The MVS System - IBM Mainframe

We have seen the different components of the MVS system. In this section we will see how the different MVS facilities work together in a typical MVS system. In particular, we will learn about two important activities that are required to establish a working MVS system: system generation and system initialization. Then, we will see the DASD files that are required to support MVS and the different subsystems and other facilities you are likely to find on your MVS system.

System Generation and Initialization

System generation and initialization are activities that are required to establish a working MVS system. System generation is the process of creating an MVS system, and system initialization is the process of starting a previously generated MVS system. Both system generation and initialization are the responsibility of the systems programming staff, so unless you are a systems programmer, you do not have to worry about the overwhelming details of these activities. You will better understand MVS, however, if you have a basic idea of how system generation and initialization work.

System Generation

System generation is the process of creating an MVS system, and System initialization is the process of starting a previously generated MVS system.

The basic components that make up MVS are on a series of tapes, called distribution libraries. System generation selects and assembles the various distribution libraries. To control system generation, normally known as sysgen, a system's programmer codes special macroinstructions that specify how the MVS components from the distribution libraries have to be put together.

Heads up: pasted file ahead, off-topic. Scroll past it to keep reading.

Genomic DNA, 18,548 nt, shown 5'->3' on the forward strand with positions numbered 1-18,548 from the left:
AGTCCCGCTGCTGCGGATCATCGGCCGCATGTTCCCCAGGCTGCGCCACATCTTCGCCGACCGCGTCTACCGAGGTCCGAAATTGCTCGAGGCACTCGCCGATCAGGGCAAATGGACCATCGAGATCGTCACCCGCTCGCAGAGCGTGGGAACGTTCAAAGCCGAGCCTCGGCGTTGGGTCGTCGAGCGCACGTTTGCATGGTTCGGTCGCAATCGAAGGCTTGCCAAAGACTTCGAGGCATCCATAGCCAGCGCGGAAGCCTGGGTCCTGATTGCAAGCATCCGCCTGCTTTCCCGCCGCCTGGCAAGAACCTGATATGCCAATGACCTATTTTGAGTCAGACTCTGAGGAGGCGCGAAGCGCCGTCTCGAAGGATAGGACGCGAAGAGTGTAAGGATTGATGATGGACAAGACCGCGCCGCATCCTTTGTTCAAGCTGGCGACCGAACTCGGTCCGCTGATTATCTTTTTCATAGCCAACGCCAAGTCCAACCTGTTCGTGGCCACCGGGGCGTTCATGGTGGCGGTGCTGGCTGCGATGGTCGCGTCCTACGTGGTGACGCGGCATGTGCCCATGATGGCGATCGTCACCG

have a working MVS before it can create a new one. Since a working MVS is required to execute the macroinstructions. Sysgen is usually used to upgrade to a newer version or to make changes to the current version. For installations which does not have a MVS already. A small, limited function MVS system is setup that can execute the Sysgen for the complete full function MVSsystem.

The macroinstructions that Sysgen uses fall under two categories. The first category of macros defines the system hardware configuration. They are needed because MVS must know about every I/O device that is attached to the system. As a result for every I/O added, the system must be generated again.(Actually smaller, less time-consuming type of Sysgen called an iogen can be used to change the device configuration).

The second category of macroinstructions in a sysgen indicates which options of the operating system should be included. They indicate whether JES1 or JES2 is used, what optional access methods are installed, and so on. The output from a sysgen is a set of system libraries that among other things contains the executable code that makes up the operating system.

System Initialization

Once an MVS operating system has been generated, it can be used to control the operation of the computer system. To begin a system initialization, the system operator uses the system console to start an Initial Program Load, or IPL. That causes the computer system to clear its real storage and begin the process of loading MVS into storage from the system libraries. System initialization is a complicated process and the details are beyond the scope of this book. Just realize that when system initialization is complete, MVS is ready to process your work.

During system initialization, many options can be selected to affect how MVS will operate. In fact, the systems programmers and operators have more influence over MVS at initialization time than they do during sysgen. Initialization options come from one of two sources—the system operator or a special system library called SYS1.PARMLIB. By specifying options in SYS1.PARMLIB, MVS can be initialized with little operator intervention.

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